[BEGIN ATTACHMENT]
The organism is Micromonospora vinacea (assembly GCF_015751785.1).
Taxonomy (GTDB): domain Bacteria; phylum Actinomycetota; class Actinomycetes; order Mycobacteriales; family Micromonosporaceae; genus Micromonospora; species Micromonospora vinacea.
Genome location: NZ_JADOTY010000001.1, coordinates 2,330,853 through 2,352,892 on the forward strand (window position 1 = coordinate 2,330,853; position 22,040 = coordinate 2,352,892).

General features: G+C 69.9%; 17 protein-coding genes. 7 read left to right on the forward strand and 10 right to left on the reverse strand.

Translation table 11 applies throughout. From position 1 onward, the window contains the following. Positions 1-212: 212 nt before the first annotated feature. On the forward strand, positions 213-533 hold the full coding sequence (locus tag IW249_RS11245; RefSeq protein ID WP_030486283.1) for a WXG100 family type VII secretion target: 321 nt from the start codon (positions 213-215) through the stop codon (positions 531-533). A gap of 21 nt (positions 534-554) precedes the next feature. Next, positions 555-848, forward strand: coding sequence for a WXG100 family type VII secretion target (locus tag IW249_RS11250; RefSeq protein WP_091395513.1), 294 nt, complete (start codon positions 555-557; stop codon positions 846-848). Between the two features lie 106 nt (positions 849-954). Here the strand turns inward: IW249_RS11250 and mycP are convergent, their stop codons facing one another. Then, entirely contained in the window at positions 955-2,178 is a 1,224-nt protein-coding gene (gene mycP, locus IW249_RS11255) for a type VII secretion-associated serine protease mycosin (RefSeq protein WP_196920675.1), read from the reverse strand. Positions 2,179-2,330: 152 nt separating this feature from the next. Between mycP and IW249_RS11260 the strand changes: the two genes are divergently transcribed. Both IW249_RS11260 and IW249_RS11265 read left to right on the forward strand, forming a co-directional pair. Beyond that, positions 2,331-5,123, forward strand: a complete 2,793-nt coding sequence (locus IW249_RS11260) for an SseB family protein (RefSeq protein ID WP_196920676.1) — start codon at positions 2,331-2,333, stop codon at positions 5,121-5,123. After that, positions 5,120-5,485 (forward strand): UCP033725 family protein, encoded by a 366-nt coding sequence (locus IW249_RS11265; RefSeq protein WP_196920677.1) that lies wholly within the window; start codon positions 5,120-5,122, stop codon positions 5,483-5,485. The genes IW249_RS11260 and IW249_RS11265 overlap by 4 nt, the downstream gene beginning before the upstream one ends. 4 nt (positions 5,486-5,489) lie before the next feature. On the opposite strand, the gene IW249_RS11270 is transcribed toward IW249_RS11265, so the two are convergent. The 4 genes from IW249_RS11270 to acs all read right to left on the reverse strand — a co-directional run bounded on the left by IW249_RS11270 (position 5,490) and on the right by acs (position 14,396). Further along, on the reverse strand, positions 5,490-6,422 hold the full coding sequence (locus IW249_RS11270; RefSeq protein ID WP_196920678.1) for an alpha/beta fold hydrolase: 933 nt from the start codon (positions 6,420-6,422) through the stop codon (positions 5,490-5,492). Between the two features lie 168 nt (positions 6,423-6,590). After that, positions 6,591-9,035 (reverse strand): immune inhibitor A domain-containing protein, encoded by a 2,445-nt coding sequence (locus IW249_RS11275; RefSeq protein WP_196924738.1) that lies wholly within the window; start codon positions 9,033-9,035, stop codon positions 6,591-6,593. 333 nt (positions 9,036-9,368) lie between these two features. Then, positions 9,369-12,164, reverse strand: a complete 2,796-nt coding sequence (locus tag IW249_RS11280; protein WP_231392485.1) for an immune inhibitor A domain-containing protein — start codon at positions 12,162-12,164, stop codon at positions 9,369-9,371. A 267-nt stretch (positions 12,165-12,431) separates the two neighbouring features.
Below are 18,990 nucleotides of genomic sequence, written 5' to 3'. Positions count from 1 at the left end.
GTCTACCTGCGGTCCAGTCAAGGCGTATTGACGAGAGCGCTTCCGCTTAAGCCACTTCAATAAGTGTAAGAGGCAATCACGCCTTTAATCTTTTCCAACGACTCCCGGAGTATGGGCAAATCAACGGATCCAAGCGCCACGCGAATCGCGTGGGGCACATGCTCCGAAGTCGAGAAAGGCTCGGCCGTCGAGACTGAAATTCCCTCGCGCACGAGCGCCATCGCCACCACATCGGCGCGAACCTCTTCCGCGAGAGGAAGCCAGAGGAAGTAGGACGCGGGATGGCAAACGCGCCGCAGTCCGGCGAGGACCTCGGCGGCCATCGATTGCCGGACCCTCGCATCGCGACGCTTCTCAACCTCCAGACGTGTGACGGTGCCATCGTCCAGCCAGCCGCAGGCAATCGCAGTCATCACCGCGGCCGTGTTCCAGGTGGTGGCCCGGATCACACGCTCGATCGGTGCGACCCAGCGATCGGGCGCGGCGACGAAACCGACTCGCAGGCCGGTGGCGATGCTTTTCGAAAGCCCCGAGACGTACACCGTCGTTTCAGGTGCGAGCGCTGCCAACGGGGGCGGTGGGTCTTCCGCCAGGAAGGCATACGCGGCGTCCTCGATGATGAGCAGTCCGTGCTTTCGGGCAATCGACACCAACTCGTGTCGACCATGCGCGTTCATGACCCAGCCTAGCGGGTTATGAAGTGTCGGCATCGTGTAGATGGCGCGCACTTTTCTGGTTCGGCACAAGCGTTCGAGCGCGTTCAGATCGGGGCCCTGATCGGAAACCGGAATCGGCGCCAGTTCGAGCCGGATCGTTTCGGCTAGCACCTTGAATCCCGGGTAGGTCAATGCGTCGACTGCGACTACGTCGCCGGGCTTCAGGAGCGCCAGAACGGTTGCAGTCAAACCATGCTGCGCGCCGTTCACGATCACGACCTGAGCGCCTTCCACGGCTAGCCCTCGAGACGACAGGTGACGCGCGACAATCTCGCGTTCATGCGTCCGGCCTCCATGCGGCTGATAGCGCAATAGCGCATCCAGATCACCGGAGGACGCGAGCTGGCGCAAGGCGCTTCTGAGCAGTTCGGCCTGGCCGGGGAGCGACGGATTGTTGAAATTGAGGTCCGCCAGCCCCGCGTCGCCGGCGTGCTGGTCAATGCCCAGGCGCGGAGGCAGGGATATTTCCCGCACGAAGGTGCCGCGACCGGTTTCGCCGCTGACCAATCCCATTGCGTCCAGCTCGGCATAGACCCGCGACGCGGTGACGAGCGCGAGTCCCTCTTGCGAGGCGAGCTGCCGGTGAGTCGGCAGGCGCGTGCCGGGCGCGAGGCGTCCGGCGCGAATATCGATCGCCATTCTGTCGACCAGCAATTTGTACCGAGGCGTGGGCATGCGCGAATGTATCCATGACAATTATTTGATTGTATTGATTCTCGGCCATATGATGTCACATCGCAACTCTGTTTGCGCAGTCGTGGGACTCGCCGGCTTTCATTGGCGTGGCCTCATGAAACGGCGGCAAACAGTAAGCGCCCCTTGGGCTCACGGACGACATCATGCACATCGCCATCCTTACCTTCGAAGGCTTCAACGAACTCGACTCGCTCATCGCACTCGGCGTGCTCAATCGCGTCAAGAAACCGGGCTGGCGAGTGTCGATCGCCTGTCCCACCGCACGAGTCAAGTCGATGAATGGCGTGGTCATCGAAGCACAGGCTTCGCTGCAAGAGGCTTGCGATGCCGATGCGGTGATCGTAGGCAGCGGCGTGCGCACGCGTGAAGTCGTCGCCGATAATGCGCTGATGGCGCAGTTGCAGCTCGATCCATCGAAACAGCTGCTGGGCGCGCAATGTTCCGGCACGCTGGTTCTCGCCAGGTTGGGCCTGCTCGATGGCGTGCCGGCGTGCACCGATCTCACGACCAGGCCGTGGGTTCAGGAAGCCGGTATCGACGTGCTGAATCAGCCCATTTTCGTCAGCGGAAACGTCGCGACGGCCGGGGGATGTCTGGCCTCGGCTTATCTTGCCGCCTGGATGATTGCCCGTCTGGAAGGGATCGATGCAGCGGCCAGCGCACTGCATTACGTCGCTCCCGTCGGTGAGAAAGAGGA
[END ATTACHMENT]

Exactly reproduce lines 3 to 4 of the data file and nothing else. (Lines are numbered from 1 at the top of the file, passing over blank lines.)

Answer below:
Genome location: NZ_JADOTY010000001.1, coordinates 2,330,853 through 2,352,892 on the forward strand (window position 1 = coordinate 2,330,853; position 22,040 = coordinate 2,352,892).

General features: G+C 69.9%; 17 protein-coding genes. 7 read left to right on the forward strand and 10 right to left on the reverse strand.